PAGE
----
Abrams said the crews at the Roto-Rooter Houston office had about 1,300 board jobs and were waiting for help Thursday. Bluefrog’s Mushinski said the company received several hundred calls a day this week.

Abrams said he expected other plumbing companies to make unprecedented numbers of calls in a similar fashion, and it could take weeks for them to get to every home.

“It will be some time before all plumbers in these cities get this situation under control,” Abrams said.

More about winter weather:Another winter storm strikes northeast in the mid-Atlantic. 1M without electricity, including 400,000 in Texas

How to tell if your frozen pipes are cracked

If a pipe freezes, water may stop leaking from the faucet. Or faucets might stutter and spit when small amounts of water leak out, Abrams said.

According to Abrams, when a pipe is frozen there is a 50% chance it will crack and burst.

It’s hard to know for sure if you can’t pump water through the system, Sewell said.

“If it freezes and thaws and you encounter your water, you will be able to find your leaks,” he said.

The problem is made worse, according to Abrams, as pipes can break in more than one place.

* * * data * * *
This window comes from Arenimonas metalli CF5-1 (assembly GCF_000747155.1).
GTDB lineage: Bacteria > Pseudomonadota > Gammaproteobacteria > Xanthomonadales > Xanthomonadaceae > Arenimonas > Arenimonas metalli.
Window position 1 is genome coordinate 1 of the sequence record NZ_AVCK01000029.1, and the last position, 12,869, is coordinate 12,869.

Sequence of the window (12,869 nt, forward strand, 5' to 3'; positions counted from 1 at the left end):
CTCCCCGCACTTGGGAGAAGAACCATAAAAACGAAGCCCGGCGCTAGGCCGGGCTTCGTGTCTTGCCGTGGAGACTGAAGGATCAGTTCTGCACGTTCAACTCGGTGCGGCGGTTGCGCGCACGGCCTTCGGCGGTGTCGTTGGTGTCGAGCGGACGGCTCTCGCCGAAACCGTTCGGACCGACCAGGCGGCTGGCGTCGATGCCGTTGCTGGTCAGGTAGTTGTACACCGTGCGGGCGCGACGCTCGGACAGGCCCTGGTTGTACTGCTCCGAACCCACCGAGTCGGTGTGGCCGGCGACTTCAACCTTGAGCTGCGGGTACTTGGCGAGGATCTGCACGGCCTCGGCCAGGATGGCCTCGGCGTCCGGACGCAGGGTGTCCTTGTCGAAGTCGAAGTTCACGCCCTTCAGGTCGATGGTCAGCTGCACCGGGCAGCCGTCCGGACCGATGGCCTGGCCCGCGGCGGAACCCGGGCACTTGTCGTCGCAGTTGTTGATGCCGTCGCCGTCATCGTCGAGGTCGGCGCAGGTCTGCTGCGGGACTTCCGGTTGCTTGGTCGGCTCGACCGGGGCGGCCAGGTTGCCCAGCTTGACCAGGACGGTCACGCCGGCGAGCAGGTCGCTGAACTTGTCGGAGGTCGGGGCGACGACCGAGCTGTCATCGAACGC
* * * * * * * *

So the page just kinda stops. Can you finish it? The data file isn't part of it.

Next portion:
“Very often it happens, ‘OK, we fixed it,’ and then there’s another one downstream,” he said.

Texas is frozen in surreal photos:Icicles hang on a ceiling fan, a frosted cactus

Cracks can be obvious when water collects on a carpet or drywall, but some are harder to spot, Abrams said.

In Texas, social media photos show icicles hanging on ceiling fans and in hallways in people’s homes.

Sewell said he and others responded to lots of frozen and broken pipes in the center of people’s homes, rather than just outside walls, to highlight how cold the homes have gotten without power.

“If you can’t keep the water moving and the warm air circulating around the house, this is the perfect storm of a problem,” Mushinski said.

Contributors: Philip Jankowski, Austin American-Statesman; The Associated Press

Follow USA TODAY’s Ryan Miller on Twitter @RyanW_Miller